Dr David Jukes, The University of Reading, UK

Providng access to food law since May 1996

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Last updated: 21 June, 2021

Veterinary Drug Residues

Providing access to the EU and UK legislation

On this page:

  • Summary - Brief details of the chronology of developments linked to this topic
  • EU Legislation - Listing of Regulations covering the topic
  • UK Legislation - Listing of Regulations covering the topic


Legislation laying down a Community procedure for the establishment of maximum residue limits of veterinary medicinal products in foodstuffs of animal origin was first adopted by the EU with Regulation 2377/90. When first adopted, the Regulation contained four annexes which were initially empty:

However with the first amendment, in 1992 (Regulation 675/92) additions were made to Annexes I and III. The first addition to Annex II was in 1993 (Regulation 895/93). Finally, the first addition to Annex IV was with Regulation 2901/93. Amendments continued with the final amendment being in 2009. At that time, an updated and consolidated Regulation was adopted - Regulation 470/2009. This provides a framework for the controls with the listing of Maximum Residue Limits (MRLs) being contained in a separate control - Regulation 37/2010. This now contains just two tables - one giving MRLs for 'approved substances' and a second listing 'prohibited substances' for which no MRL can be established. In addition, some further implementing regulations were adopted in 2017 and 2018 (see listing below).

Before the adoption and application of the above controls, due to significant concerns about the potential health risk to consumers, specific controls had been adopted in 1981 by Directive 81/602 which prohibited the used as veterinary medicines of 'substances having a thyrostatic action or substances having an oestrogenic, androgenic or gestagenic action'. It also prohibited the processing or marketing of meat derived from any animal which had been administered these substances. The substances can be used as growth promoters and have been used for this purpose outside the EU. Additional supporting measures were introduced by Directive 88/146 (including prohibition of imports) and Directive 88/299. These 3 Directives were subsequently replaced by Directive 96/22 and extended the controls to beta-agonists having an anabolic effect. These EU restrictions led to an extended dispute with, in particular, the United States, involving an assessment by the World Trade Organisation's Dispute Settlement Body. The EU maintains that the use of the substances poses a risk to health and that risk assessment has verified that the controls are justified. Other countries however believe that their use is safe and permit their use for fattening purposes. For more details of this issue, see the Commission document: Hormones in Bovine Meat.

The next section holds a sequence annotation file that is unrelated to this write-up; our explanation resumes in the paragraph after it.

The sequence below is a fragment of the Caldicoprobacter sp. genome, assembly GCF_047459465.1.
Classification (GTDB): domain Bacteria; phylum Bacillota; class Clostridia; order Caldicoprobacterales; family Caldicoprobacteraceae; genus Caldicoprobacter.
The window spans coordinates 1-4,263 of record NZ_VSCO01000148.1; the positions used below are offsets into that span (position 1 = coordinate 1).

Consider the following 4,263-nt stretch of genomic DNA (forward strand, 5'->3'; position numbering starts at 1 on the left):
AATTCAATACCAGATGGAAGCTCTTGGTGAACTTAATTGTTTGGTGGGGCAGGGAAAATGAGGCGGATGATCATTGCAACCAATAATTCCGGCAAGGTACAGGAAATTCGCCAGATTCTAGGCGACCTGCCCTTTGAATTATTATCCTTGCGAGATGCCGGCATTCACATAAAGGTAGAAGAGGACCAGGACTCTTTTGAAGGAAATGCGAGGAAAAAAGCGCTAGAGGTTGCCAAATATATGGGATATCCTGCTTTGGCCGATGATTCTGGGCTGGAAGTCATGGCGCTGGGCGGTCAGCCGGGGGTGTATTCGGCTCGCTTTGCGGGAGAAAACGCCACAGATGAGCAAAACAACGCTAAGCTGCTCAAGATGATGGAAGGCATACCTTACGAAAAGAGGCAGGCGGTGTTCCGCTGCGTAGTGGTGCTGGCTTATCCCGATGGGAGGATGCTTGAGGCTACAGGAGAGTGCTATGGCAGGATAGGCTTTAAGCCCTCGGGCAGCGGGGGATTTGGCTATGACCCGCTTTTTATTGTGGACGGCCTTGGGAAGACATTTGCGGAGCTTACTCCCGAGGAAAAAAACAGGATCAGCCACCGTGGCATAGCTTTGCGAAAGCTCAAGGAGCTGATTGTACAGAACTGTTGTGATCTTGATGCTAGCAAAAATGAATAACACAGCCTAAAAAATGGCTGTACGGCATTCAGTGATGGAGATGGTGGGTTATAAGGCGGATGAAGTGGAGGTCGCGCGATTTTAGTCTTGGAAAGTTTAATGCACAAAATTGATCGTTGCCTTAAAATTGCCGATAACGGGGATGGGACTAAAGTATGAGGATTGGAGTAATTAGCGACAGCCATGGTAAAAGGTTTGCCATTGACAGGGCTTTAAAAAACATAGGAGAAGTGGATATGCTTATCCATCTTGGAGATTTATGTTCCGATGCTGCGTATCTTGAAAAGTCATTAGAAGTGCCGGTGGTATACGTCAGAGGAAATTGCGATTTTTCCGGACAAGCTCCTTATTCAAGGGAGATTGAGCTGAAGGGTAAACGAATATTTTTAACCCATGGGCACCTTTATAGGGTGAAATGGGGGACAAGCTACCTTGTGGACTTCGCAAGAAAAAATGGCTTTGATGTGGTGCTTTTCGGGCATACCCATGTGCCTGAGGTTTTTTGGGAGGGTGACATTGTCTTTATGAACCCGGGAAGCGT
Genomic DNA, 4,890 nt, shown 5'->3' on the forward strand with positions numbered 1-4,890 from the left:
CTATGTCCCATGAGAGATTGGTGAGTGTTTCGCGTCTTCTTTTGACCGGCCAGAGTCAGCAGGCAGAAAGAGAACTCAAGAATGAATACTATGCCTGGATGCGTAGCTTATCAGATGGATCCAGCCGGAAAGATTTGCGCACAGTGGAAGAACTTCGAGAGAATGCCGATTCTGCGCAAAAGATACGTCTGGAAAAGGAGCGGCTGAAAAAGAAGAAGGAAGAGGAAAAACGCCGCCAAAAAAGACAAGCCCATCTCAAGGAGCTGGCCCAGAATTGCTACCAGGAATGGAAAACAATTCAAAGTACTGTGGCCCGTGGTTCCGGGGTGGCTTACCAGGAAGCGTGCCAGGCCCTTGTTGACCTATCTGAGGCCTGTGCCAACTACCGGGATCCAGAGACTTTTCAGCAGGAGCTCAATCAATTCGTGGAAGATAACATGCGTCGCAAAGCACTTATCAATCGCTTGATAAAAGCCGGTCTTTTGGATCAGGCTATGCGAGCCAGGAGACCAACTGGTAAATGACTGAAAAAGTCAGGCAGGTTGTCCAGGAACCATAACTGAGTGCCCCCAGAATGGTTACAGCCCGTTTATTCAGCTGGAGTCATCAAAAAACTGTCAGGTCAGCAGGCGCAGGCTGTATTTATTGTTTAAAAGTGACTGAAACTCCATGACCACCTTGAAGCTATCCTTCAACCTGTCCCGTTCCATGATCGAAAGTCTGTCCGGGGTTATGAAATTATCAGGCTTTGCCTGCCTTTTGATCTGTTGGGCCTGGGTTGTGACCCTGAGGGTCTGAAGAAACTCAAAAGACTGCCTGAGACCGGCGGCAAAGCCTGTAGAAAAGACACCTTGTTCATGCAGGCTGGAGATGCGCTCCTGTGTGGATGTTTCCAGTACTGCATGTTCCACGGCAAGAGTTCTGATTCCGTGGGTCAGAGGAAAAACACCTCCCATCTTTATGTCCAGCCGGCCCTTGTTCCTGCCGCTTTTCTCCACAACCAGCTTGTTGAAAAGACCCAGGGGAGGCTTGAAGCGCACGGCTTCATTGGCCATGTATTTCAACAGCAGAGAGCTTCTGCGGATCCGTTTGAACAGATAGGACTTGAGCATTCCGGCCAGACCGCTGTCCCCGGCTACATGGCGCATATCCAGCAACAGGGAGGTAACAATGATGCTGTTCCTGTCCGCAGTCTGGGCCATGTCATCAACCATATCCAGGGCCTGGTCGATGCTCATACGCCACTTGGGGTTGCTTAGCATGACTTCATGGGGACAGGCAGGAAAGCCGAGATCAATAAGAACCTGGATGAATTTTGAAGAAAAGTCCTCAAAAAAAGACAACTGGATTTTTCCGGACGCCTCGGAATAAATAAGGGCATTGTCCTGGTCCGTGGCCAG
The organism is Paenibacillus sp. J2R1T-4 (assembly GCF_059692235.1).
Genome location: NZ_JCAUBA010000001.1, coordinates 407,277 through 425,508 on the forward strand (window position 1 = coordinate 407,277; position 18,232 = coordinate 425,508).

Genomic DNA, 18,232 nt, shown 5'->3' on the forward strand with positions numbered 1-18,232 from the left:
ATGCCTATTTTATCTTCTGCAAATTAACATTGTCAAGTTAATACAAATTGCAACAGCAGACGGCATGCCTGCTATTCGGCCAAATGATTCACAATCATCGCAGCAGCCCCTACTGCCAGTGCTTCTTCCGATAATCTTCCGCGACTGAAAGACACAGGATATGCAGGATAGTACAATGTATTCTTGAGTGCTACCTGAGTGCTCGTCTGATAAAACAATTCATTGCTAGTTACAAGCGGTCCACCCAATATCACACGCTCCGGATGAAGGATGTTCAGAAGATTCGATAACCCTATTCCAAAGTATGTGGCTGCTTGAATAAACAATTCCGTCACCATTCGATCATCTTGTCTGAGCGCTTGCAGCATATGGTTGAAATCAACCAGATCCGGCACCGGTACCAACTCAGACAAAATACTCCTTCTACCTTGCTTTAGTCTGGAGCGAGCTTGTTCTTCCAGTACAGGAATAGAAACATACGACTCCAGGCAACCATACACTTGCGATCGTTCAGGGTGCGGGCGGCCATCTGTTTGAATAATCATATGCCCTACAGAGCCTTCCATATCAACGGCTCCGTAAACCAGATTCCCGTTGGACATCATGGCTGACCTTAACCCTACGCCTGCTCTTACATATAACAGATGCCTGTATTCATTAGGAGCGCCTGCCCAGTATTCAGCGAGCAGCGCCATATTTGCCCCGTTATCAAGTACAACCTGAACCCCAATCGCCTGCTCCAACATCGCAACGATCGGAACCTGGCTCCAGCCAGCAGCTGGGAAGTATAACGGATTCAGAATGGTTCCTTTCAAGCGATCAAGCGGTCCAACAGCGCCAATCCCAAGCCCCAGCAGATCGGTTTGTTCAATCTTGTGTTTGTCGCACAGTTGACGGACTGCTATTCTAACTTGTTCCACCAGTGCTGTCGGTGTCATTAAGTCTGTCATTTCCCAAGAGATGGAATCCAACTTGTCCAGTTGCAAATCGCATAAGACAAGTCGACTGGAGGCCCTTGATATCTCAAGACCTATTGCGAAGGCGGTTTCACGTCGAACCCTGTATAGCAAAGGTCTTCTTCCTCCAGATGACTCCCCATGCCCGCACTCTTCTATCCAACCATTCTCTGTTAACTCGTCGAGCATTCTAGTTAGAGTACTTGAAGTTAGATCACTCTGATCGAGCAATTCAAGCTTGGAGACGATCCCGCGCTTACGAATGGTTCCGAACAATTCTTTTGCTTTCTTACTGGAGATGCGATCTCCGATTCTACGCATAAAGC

Supporting these rules, the EU established control requirements. These were initially in Directive 85/358 (linked to Directive 81/602) but extended to additional categories by Directive 86/469. The controls were subsequently updated and incorporated into Directive 96/23. However, with the adoption of a comprehensive official controls regulation (Regulation 2017/625), control requirements have been incorporated into that Regulation but with additional details set out in the supporting implementing measure, Regulation 2019/2090.

For the Commission's page on this topic, see: Residues of Veterinary Medicinal Products.

EU Legislation

Framework Regulation:

Implementing Measures:

Listing of Maximum Residues:

Important Note: This Regulation has been amended over 80 times. The amendments are not listed here. At the time that this was last checked (February 2021), the latest pdf version was from December 2020. It is a document with 80 pages. It can be accessed from Regulation 37/2010 Consolidated Text (December 2020).

Specific Controls for Certain Substances - Hormones in Meat:

Official Controls:

UK Legislation

Brexit: Prior to the IP Completion Day (31 December 2020), the legal requirements given in the EU Regulations listed above still applied to the UK. Since IP Completion Day, the EU Regulations above have been incorporated into UK legislation but with amendments to correct deficiencies. Information on this is given below. For more details of the process of incorporating EU legislation into UK law, see the separate page: UK Food Law: EU Legislation as Amended for the UK. Provisions for the enforcement of the controls (originally the EU Regulations but now as amended) have been provided in the UK Regulations listed below. For Northern Ireland, EU rules still apply.

Guidance: Provided by the Veterinary Medicines Directorate:

EU Legislation with links to amended for application in Great Britain:

Enforcement and Implementation of EU Directives:

Requirements for implementation and enforcement are provided for the four parts of the United Kingdom:

This page was first provided on 17 February 2021

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